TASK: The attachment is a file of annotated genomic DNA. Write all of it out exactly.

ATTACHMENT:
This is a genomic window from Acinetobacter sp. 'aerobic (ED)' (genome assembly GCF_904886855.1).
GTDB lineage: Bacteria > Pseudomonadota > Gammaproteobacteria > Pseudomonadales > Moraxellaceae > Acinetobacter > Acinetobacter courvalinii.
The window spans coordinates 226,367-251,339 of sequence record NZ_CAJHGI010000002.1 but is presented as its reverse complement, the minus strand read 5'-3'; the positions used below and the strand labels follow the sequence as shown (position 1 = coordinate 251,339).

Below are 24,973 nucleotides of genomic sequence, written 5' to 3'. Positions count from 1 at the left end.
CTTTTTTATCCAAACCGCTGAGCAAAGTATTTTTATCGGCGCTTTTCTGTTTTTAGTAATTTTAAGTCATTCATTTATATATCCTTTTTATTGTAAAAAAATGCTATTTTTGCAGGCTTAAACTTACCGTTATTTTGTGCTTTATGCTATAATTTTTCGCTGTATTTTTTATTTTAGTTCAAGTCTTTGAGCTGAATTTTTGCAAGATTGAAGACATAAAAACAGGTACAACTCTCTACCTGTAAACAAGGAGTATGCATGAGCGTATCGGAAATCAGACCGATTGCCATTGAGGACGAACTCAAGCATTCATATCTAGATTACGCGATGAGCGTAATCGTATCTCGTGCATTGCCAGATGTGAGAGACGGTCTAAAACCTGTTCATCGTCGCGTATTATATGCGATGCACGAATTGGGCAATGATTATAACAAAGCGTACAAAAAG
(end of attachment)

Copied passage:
This is a genomic window from Acinetobacter sp. 'aerobic (ED)' (genome assembly GCF_904886855.1).
GTDB lineage: Bacteria > Pseudomonadota > Gammaproteobacteria > Pseudomonadales > Moraxellaceae > Acinetobacter > Acinetobacter courvalinii.
The window spans coordinates 226,367-251,339 of sequence record NZ_CAJHGI010000002.1 but is presented as its reverse complement, the minus strand read 5'-3'; the positions used below and the strand labels follow the sequence as shown (position 1 = coordinate 251,339).

Below are 24,973 nucleotides of genomic sequence, written 5' to 3'. Positions count from 1 at the left end.
CTTTTTTATCCAAACCGCTGAGCAAAGTATTTTTATCGGCGCTTTTCTGTTTTTAGTAATTTTAAGTCATTCATTTATATATCCTTTTTATTGTAAAAAAATGCTATTTTTGCAGGCTTAAACTTACCGTTATTTTGTGCTTTATGCTATAATTTTTCGCTGTATTTTTTATTTTAGTTCAAGTCTTTGAGCTGAATTTTTGCAAGATTGAAGACATAAAAACAGGTACAACTCTCTACCTGTAAACAAGGAGTATGCATGAGCGTATCGGAAATCAGACCGATTGCCATTGAGGACGAACTCAAGCATTCATATCTAGATTACGCGATGAGCGTAATCGTATCTCGTGCATTGCCAGATGTGAGAGACGGTCTAAAACCTGTTCATCGTCGCGTATTATATGCGATGCACGAATTGGGCAATGATTATAACAAAGCGTACAAAAAG